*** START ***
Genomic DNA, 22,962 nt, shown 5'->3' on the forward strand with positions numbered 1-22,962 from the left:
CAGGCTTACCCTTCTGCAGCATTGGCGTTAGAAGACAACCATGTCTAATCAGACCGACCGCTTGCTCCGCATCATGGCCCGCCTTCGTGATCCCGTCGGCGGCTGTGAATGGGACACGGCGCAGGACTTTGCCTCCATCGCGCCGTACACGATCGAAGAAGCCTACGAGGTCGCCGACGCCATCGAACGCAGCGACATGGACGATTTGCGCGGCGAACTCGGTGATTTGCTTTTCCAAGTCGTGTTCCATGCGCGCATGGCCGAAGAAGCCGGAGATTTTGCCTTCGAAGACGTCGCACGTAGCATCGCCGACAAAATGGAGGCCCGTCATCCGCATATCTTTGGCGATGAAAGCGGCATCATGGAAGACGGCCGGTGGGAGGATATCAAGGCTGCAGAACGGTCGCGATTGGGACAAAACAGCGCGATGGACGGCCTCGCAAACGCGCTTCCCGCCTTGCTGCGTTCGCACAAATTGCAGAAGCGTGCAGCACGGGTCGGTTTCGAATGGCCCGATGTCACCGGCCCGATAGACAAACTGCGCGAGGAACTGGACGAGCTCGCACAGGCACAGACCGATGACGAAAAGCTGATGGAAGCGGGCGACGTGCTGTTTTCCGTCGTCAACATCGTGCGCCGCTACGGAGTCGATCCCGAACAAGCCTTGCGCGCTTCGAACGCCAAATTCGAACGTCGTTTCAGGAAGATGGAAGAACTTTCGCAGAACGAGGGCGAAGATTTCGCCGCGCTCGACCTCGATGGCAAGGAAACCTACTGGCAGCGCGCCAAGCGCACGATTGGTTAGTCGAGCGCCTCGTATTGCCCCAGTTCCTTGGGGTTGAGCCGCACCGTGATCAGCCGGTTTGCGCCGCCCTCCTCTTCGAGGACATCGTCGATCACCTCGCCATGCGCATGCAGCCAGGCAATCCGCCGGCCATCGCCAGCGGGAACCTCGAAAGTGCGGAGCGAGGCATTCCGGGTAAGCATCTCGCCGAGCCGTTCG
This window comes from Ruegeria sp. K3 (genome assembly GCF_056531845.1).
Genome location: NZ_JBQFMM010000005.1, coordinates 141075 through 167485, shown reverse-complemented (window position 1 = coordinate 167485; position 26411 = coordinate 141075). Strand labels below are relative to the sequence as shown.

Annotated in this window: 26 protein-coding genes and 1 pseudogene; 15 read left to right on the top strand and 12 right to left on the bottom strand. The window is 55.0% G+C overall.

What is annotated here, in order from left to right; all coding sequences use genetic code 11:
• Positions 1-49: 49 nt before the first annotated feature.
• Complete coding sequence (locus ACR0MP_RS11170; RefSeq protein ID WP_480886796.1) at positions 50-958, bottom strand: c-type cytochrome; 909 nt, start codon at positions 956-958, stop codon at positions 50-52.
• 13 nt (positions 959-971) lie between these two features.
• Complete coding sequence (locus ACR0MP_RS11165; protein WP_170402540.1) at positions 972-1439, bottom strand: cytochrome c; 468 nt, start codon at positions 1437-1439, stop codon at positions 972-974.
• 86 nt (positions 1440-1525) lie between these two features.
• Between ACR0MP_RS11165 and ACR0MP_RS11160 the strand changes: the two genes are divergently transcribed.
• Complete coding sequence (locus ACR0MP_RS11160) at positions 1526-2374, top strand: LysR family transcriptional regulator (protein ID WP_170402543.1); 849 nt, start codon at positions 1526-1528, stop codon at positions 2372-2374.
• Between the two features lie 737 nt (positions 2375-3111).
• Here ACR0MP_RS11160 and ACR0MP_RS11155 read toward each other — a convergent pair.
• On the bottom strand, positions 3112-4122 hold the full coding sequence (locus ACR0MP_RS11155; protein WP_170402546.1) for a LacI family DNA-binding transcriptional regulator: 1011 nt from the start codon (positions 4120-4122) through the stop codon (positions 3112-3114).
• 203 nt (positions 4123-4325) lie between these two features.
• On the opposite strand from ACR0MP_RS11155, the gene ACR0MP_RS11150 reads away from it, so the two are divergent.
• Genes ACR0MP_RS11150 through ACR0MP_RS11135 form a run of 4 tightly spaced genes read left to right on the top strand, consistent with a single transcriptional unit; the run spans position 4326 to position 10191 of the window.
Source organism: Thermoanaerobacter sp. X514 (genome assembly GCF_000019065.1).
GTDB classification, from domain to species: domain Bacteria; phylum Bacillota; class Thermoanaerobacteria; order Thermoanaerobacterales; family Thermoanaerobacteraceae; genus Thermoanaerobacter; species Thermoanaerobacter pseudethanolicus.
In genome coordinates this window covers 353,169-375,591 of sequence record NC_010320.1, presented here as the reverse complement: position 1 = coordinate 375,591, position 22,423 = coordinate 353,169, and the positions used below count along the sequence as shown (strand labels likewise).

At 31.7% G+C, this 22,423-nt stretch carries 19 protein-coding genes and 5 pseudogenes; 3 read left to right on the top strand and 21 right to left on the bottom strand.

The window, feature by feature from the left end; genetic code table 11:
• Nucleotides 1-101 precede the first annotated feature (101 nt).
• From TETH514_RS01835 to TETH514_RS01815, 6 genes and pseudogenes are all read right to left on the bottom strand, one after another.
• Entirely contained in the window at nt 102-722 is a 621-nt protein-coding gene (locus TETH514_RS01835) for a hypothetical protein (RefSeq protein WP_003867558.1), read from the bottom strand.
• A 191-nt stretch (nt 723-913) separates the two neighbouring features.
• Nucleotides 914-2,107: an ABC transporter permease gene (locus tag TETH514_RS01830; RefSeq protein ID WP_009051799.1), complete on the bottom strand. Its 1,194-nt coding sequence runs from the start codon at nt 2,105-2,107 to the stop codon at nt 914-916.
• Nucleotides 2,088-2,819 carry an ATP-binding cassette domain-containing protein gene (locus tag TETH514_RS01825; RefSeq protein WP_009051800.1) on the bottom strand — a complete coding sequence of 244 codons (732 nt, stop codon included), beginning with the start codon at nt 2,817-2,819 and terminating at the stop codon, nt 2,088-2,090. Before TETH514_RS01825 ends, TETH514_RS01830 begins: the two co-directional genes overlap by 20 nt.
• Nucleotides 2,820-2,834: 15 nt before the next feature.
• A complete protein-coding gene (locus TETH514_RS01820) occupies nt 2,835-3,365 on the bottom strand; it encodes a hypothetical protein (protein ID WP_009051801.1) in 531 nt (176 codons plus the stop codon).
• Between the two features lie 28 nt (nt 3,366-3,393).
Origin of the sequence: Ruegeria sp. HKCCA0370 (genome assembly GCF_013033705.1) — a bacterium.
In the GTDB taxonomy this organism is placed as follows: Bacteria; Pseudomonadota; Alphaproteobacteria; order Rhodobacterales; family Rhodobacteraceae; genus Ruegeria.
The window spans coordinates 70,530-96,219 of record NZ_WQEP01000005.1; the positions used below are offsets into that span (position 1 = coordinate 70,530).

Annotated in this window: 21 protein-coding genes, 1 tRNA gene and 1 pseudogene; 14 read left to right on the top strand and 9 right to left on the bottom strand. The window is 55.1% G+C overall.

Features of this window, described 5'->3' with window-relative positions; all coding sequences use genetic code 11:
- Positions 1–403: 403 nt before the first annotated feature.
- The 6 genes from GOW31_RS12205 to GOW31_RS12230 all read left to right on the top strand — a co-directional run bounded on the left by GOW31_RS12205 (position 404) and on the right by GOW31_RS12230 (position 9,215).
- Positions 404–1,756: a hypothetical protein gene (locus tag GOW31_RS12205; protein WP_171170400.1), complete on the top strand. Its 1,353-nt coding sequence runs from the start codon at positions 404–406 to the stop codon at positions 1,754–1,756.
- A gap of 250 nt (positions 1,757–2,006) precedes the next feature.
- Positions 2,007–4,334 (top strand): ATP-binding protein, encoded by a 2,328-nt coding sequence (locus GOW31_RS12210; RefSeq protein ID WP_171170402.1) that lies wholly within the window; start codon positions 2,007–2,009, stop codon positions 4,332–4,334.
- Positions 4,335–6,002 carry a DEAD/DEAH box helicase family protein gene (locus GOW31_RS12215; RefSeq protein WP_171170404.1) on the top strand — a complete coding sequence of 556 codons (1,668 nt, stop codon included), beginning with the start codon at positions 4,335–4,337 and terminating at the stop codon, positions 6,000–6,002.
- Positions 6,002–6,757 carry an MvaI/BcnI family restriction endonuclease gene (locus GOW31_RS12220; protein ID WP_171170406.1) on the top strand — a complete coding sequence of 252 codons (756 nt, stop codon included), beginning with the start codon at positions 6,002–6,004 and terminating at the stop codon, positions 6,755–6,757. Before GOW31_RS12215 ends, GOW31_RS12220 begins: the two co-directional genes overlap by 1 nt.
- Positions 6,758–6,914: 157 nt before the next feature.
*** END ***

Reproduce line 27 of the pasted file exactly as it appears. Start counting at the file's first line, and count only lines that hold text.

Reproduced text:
• Entirely contained in the window at nt 102-722 is a 621-nt protein-coding gene (locus TETH514_RS01835) for a hypothetical protein (RefSeq protein WP_003867558.1), read from the bottom strand.